Provide Equipment – Laptop, Mini’s, or Tablets

One of the easiest ways to ensure your field employees have access to the office is by providing them with the equipment they need to be mobile. This includes providing a laptop or other portable computer so that employees have the right equipment. If equipment weight is a concern, consider going with a lighter, smaller device, such as a mini-laptop (aka netbook), or a tablet. If cost is a concern, consider issuing one computer to remote employees – a laptop – that they use both inside and outside of the office.

However it is important to note that providing equipment is just the first part of the equation, your network setup also has to allow for employees to access the office remotely.

Setup Remote Web Workplace

Depending on your edition of Microsoft Server, your business may already have the tools it needs to allow employees to connect remotely, using Remote Web Workplace. This Microsoft feature allows employees to access the office from any computer with internet access, by using a specialized website address.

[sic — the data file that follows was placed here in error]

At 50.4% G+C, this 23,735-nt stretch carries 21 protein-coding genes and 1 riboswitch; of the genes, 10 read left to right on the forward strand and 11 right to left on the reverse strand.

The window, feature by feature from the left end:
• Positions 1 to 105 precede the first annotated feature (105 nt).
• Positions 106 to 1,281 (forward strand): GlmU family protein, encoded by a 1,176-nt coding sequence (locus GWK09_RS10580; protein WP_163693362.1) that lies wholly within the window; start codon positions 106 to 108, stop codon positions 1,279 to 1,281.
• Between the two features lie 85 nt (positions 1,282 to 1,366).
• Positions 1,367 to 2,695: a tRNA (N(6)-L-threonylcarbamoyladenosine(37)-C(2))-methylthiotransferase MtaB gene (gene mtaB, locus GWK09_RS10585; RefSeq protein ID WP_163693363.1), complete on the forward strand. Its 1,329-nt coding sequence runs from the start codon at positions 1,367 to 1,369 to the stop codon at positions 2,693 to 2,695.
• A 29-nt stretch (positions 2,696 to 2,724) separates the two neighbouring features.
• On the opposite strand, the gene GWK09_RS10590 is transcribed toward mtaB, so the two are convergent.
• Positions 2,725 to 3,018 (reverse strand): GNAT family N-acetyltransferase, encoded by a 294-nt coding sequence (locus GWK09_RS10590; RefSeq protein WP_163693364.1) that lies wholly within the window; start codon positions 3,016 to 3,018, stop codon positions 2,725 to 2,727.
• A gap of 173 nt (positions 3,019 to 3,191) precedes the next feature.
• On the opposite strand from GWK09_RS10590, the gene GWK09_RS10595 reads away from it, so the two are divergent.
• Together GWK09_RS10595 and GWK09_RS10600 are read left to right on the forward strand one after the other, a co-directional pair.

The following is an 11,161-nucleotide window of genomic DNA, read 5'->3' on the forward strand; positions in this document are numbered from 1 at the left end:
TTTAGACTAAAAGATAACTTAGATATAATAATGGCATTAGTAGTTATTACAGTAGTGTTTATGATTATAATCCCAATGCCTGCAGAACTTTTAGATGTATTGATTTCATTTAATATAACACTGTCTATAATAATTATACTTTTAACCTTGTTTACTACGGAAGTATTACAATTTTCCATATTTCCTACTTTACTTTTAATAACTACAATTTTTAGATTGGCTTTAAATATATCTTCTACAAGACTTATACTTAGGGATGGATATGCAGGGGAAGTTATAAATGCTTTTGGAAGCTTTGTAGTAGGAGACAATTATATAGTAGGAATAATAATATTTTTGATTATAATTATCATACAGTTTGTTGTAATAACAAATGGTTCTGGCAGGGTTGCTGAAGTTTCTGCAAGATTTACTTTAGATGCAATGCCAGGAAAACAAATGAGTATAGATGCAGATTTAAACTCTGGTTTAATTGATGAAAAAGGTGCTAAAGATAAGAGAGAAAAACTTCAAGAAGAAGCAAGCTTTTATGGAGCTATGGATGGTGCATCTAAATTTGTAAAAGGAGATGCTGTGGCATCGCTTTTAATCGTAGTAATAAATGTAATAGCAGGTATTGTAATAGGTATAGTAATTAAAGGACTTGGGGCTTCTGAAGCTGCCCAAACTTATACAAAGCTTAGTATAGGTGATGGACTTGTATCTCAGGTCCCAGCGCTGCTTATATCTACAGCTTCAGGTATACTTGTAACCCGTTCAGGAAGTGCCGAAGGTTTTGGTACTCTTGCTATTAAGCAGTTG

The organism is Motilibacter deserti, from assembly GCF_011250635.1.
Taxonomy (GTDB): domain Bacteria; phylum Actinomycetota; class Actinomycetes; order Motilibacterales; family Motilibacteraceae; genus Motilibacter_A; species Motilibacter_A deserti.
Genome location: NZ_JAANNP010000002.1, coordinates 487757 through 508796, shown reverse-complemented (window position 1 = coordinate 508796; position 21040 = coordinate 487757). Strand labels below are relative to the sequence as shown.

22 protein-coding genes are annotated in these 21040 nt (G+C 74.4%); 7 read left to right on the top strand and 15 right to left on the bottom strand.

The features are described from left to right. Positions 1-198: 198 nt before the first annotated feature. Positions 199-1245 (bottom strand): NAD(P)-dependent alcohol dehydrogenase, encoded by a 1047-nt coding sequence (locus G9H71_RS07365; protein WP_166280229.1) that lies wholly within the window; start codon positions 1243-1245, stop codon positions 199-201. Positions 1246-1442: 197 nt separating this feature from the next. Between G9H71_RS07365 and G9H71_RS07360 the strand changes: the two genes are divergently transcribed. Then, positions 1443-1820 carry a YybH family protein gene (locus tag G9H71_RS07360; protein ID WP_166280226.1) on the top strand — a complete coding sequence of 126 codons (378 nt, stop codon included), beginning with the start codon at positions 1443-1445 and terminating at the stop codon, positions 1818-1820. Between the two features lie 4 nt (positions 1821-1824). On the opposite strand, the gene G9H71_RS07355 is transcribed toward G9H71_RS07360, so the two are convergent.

From there they can access email, or log into a computer on the network.  Remote Web Workplace is particularly useful for allowing employees to work from home during a personal emergency, as they can use their own desktop computer which is already setup for their job duties.

Setup a TermServer